Designing The Problem As of January 2022 it’s all Wordle, all the time in certain corners of the internet. If you are unfamiliar with the game a quick Google search will fill you in so I won’t waste space here. As I mentioned in an earlier post I like thinking up algorithms to play games more than I like playing the games. Many people in the R Statistics community apparently feel the same way, as Twitter has been filled with people writing their own Wordle helpers in R.
Introduction I have a macabre fascination with tracking the course of the COVID-19 pandemic. I suspect there are two reasons for this. One, by delving into the numbers I imagine I have some control over this thing. Second, it feels like lighting a candle to show that science can reveal truth at a time when the darkness of anti-science is creeping across the land. The purpose of this project is, as usual, twofold.
Recently I saw a tweet that shared this hilarious poster of Ramones “wants”. Dan Gneiding (aka Grayhood) is the graphic designer who created this. You can buy it here Very cool, but how accurate is it? I asked Dan and says he took some artistic license, as he should! You may accuse me of being that pedantic “Comic Book Guy” from “The Simpsons” but, when I saw it, I immediately wondered how I could tally these Ramones lyrics myself or, rather, get R to do it for me.
Which States Impose the Most “Tax Pain?” Much of the discussion around tax burdens focuses on income taxes but, at the state level, that leaves out two other big sources of tax liability, sales and property taxes. Here we’ll quickly look at the interplay of all three taxes in a graphical way. This can inform our thinking about how attractive it is to live in each state and on public policy questions involving tax fairness.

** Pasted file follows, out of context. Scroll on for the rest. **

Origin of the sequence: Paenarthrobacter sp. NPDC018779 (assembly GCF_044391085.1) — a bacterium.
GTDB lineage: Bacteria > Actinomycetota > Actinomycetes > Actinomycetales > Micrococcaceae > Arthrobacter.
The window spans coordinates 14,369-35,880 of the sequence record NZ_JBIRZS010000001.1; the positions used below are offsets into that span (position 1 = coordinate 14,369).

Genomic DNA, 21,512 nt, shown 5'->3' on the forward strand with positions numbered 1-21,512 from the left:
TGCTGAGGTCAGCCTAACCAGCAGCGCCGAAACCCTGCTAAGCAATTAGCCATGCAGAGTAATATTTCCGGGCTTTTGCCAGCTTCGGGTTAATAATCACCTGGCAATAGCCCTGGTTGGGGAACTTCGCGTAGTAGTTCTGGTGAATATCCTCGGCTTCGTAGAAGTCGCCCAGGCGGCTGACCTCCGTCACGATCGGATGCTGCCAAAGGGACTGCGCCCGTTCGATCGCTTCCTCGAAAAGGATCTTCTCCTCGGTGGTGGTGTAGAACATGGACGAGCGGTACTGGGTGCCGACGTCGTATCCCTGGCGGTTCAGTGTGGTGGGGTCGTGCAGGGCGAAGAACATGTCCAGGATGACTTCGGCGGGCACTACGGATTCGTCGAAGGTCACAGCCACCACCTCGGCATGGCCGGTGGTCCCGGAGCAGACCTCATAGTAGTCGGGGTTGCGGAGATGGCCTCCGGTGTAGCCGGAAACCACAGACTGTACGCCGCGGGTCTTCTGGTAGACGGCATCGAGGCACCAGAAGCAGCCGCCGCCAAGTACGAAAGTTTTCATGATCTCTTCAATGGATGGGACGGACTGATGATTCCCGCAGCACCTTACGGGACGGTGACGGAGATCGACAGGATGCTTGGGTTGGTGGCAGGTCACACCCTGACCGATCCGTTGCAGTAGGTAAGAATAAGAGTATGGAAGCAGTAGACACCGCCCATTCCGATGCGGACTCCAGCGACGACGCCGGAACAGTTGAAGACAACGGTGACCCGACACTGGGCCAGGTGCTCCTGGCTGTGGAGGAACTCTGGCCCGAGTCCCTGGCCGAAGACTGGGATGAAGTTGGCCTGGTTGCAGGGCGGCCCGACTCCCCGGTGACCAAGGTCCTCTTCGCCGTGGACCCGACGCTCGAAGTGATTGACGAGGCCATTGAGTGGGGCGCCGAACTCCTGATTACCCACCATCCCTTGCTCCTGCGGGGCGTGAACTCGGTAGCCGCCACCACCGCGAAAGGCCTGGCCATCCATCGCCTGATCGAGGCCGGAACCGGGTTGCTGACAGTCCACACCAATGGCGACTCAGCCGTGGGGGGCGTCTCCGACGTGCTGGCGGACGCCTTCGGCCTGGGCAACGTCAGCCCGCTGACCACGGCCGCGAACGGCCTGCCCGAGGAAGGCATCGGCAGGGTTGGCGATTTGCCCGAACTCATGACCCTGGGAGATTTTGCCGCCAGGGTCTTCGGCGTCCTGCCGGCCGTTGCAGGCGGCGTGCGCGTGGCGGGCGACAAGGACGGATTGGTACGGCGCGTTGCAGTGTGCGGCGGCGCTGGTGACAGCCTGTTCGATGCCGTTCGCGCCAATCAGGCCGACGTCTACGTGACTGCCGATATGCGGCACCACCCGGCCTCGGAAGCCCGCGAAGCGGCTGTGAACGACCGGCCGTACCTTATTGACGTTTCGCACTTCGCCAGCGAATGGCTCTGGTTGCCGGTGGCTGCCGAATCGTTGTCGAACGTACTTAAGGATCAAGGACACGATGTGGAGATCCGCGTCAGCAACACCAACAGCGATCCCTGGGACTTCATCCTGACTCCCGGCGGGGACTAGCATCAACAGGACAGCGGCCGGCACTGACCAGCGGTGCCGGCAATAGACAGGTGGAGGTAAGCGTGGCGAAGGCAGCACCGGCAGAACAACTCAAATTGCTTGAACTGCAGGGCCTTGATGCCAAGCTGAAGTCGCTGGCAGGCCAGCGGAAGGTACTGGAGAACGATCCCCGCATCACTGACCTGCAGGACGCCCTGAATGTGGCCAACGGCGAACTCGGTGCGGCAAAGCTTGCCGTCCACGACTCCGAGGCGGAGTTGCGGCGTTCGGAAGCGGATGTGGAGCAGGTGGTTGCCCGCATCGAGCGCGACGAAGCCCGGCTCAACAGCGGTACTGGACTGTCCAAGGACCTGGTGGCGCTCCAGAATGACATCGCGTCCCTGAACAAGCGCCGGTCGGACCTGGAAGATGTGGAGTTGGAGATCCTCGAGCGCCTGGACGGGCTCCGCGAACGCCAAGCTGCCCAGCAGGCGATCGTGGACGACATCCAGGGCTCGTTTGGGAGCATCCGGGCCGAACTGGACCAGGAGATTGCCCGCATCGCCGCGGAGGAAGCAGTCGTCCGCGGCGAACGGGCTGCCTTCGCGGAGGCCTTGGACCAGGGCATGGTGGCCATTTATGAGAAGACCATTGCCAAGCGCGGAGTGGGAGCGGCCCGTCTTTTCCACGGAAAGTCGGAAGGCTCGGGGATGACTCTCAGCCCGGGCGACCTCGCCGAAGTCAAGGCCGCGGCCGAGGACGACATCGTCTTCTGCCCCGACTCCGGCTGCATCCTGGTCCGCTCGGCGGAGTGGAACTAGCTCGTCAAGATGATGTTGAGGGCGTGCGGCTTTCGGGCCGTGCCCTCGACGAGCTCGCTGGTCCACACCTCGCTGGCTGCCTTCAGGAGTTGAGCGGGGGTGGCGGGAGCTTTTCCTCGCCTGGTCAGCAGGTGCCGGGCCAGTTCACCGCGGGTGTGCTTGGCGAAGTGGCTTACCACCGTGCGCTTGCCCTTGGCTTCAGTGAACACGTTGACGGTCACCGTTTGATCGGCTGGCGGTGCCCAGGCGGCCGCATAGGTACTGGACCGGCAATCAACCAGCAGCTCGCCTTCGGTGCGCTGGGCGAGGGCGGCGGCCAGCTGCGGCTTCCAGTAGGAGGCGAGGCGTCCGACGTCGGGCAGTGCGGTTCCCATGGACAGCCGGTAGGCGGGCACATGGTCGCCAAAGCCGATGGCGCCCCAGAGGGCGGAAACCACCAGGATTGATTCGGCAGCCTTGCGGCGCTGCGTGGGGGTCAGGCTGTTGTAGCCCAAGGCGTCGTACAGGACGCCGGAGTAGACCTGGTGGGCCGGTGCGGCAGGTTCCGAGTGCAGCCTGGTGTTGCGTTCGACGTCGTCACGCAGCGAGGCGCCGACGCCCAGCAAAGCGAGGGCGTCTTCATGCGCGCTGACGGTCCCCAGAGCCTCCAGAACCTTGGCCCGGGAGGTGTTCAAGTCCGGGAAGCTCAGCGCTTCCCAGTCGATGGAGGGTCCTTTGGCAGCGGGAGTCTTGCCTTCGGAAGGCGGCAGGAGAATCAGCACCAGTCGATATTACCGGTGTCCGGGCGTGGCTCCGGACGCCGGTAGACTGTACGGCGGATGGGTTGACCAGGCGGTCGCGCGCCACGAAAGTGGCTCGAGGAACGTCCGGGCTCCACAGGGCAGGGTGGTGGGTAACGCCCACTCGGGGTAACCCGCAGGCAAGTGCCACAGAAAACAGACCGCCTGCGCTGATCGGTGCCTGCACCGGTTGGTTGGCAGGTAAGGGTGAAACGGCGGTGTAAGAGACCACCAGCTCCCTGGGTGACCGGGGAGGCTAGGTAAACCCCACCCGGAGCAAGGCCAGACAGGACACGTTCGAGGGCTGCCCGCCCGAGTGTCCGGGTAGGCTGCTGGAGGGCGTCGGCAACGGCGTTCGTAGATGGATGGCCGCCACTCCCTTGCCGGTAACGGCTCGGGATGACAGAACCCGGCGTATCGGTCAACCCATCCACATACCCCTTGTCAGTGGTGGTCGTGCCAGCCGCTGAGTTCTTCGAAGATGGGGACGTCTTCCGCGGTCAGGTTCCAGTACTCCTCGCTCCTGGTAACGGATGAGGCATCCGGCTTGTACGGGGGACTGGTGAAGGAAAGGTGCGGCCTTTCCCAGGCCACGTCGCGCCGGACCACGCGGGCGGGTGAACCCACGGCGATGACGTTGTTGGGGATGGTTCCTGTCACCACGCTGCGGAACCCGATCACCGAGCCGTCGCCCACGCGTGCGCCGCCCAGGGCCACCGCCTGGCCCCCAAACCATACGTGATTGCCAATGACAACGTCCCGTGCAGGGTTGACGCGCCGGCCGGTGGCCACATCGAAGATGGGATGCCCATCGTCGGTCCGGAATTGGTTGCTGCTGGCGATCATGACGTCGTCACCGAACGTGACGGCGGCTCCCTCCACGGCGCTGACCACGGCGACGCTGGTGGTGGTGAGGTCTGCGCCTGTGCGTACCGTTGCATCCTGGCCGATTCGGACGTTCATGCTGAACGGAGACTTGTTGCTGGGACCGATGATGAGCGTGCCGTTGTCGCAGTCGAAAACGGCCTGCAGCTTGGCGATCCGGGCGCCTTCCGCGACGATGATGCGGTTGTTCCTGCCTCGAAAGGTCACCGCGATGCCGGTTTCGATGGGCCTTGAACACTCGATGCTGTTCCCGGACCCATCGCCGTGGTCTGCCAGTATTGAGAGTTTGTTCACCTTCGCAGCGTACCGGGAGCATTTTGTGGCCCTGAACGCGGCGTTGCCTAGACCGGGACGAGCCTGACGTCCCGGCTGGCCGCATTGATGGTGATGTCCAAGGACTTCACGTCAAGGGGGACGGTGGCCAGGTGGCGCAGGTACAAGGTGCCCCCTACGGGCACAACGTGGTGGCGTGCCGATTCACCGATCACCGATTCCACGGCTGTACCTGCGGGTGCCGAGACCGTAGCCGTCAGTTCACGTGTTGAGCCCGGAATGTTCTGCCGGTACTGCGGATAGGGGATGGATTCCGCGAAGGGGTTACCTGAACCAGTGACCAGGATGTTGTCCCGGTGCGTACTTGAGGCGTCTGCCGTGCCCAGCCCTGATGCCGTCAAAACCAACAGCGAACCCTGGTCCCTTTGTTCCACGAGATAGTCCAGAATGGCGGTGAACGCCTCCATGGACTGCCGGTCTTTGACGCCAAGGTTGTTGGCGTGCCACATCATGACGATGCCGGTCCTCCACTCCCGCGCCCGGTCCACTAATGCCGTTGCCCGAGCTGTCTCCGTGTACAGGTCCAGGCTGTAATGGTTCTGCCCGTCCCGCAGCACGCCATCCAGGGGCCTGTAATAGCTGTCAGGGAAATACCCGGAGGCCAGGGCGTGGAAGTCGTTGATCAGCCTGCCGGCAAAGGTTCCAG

Introduction Over the last few years I have really enjoyed becoming part of the R community. One of the best things about the community is the welcoming, inclusive and supportive nature of it. I can’t speak for other communities in the computer or data science worlds but I am well aware of the “brogrammer” culture in some circles that can be off-putting at times. The rise of codes of conduct across the open source world is changing things for the better, I think.
I’ve been a spreadsheet power user from the days of Visicalc for the Apple ][. I migrated to Lotus 1-2-3, to Borland Quattro and finally to Excel. With Excel, I’ve bludgeoned Visual Basic to create some pretty complicated dashboards and analytics. When I started using R I used tools like RExcel that plug R in as an analytic server within Excel, or I would use Excel to download data from investment databases and export it for use in R.
What is the difference between “computer programming” and “data science?” To someone not invovled in either they look much the same. Most data scientists are also coders, though they don’t need to be. Data scientists (especially amateurs like me) don’t need to be concerned with pointers, stacks, heaps, recursion, etc., but this is not a data science post. For this post, I go back to my roots in the 1980s as an amateur computer scientist to solve a new New York Times puzzle called “Letterboxed.
…or… The Tough Road Ahead for Howard Schultz …or… My Preconceived Notions Are Shattered At the risk of losing half my readers in the first paragraph, I’ll share my political views. Generally, I believe in “free people and free markets.” That makes me a small-L libertarian. I stress “generally” does not mean everywhere, all the time. I find it useful to think of, not a political spectrum from left to right, but a compass with four points.
This was just a fun morning exercise. Let’s mix multiple images to make a palette of their principal colors using k-means. We’ll also use the totally awesome list-columns concept to put each image’s jpeg data into a data frame of lists that we can map to a function that turns the jpeg data into a list of palette colors in a new data frame. This more-or-less copies http://www.milanor.net/blog/build-color-palette-from-image-with-paletter/ with the added twist of using multiple images before creating the palette.
Introduction A hallmark of mayoral administration of NYC Mayor Bill DeBlasio has been free pre-K for all New York families. When the program was initially rolled out there were complaints in some quarters that upper-income neighborhoods were getting more slots. This is an exploration comparing income to pre-K seats by neighborhoods. It was done mainly to help me practice with the whole workflow of data gathering, document parsing, and data tidying - plus making cool bi-variate choropleth maps!